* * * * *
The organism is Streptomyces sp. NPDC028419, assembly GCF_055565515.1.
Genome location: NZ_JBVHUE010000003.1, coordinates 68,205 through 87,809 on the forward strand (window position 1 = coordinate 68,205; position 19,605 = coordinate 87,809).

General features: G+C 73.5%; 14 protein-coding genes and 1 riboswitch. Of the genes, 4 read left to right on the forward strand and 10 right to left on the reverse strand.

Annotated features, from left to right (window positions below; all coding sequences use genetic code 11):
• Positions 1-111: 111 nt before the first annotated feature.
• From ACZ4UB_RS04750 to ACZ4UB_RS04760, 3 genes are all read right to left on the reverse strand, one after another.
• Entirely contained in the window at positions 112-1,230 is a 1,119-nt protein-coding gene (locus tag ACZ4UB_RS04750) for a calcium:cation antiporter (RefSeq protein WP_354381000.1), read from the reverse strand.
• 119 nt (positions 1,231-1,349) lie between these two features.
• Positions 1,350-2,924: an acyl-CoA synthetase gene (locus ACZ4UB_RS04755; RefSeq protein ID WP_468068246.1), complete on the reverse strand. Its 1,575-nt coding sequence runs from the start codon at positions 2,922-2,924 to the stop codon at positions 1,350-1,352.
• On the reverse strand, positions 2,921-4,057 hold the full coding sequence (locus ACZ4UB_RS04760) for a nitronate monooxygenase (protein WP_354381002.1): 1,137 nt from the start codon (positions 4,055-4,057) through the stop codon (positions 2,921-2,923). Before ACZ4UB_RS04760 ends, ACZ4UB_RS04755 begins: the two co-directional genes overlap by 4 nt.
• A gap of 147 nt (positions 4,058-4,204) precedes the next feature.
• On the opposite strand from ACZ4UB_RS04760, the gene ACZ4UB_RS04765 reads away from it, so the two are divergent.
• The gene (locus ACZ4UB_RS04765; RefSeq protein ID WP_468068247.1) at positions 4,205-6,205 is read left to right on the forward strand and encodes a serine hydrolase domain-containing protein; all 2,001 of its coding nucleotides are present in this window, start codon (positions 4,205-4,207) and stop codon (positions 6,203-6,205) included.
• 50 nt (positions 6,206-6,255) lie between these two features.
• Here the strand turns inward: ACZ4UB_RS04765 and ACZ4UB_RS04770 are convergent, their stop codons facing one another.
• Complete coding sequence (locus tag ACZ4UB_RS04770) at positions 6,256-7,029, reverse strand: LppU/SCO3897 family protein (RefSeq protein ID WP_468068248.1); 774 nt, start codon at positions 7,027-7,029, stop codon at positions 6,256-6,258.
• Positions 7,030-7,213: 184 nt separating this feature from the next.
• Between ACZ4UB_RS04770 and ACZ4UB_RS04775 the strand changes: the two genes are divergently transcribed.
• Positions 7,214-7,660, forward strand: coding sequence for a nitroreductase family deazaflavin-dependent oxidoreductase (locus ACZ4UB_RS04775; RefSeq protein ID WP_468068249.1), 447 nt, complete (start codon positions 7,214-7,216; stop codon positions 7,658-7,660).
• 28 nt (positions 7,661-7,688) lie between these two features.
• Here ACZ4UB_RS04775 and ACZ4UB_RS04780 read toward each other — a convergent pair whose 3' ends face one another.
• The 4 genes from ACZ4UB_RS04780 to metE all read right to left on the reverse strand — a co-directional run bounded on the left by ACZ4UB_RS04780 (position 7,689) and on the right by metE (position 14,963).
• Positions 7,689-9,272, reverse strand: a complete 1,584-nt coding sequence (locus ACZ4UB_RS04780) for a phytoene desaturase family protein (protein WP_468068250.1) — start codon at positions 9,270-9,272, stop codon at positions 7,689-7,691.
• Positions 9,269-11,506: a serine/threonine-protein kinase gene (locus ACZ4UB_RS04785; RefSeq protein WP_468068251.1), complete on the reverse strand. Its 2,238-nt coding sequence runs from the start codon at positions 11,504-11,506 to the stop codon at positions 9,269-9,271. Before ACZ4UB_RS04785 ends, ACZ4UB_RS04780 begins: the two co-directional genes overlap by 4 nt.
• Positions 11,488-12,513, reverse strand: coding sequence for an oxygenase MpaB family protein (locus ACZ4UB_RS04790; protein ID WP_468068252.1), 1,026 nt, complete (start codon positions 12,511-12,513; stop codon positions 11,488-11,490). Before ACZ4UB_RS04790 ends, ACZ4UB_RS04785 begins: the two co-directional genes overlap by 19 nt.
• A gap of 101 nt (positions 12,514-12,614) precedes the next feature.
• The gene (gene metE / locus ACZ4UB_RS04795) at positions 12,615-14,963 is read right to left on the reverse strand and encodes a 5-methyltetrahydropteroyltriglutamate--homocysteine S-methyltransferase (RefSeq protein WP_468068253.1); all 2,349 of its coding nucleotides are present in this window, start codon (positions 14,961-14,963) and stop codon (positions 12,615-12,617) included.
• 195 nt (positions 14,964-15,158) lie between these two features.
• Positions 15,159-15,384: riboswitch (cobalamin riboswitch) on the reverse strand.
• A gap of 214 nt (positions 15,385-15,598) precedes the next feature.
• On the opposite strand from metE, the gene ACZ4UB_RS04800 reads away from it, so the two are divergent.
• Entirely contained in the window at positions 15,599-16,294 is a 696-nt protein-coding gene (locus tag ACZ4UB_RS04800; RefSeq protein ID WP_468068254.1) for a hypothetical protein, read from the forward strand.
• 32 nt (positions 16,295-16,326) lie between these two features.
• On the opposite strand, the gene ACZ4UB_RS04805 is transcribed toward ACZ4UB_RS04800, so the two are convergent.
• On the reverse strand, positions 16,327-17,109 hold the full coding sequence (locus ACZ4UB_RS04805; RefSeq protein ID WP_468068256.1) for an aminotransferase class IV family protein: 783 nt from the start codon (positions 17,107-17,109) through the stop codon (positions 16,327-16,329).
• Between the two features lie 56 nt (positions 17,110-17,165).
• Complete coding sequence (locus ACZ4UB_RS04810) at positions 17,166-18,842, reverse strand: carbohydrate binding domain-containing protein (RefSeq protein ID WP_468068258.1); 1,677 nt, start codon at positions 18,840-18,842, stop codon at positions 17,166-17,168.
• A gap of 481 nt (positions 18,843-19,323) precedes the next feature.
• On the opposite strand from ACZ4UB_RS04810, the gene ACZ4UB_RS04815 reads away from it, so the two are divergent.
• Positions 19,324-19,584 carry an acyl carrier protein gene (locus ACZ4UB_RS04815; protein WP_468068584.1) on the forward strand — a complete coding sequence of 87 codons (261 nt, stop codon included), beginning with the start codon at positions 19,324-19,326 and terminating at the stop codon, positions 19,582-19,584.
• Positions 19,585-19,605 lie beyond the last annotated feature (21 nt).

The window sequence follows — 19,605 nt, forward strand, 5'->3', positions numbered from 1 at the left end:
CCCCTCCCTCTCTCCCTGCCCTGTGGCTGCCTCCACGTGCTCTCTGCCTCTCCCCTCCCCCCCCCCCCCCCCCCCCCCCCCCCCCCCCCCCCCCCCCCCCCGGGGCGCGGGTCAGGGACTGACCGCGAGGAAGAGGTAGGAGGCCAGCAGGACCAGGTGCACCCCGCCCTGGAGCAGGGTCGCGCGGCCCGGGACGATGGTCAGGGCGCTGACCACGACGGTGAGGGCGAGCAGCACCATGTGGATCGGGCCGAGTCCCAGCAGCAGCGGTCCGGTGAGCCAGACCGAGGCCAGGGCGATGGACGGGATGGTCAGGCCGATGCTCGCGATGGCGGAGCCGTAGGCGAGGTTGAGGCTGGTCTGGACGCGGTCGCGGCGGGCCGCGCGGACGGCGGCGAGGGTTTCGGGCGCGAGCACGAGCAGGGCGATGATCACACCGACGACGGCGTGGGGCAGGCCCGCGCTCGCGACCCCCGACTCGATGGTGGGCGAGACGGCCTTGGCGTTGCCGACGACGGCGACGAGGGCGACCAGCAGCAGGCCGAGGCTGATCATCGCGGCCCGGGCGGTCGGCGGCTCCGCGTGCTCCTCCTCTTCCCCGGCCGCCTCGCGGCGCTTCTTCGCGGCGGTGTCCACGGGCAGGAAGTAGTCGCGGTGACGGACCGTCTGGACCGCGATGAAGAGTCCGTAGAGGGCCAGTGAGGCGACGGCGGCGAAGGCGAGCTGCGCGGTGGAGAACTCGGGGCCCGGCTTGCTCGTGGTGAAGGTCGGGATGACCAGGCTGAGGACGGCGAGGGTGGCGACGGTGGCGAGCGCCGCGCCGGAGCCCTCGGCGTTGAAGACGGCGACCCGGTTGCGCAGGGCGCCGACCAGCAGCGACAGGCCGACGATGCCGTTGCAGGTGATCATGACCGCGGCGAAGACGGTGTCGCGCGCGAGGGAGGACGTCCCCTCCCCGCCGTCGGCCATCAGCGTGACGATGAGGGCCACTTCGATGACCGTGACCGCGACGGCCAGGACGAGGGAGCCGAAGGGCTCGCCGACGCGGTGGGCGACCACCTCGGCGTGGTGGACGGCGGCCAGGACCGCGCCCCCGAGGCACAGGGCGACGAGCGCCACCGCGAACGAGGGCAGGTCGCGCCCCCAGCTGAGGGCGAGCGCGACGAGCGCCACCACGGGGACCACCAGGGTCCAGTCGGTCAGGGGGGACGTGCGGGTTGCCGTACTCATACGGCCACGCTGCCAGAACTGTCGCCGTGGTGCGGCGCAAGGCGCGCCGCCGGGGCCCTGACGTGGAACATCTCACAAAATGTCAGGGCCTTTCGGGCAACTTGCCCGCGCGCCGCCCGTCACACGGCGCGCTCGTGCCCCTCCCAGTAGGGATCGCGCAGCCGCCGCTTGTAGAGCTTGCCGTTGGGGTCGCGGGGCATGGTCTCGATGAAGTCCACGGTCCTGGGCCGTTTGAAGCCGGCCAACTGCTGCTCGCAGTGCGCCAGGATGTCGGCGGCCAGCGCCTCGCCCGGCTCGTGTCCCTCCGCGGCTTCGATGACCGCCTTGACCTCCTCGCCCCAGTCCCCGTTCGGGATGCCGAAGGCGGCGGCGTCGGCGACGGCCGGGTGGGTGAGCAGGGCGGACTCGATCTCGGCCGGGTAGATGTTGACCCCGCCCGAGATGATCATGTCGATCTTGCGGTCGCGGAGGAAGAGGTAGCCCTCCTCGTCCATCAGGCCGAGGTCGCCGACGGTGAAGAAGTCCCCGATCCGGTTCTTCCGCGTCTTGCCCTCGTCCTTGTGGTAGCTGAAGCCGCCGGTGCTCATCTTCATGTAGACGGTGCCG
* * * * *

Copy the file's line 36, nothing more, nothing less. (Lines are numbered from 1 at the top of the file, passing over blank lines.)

• Between the two features lie 56 nt (positions 17,110-17,165).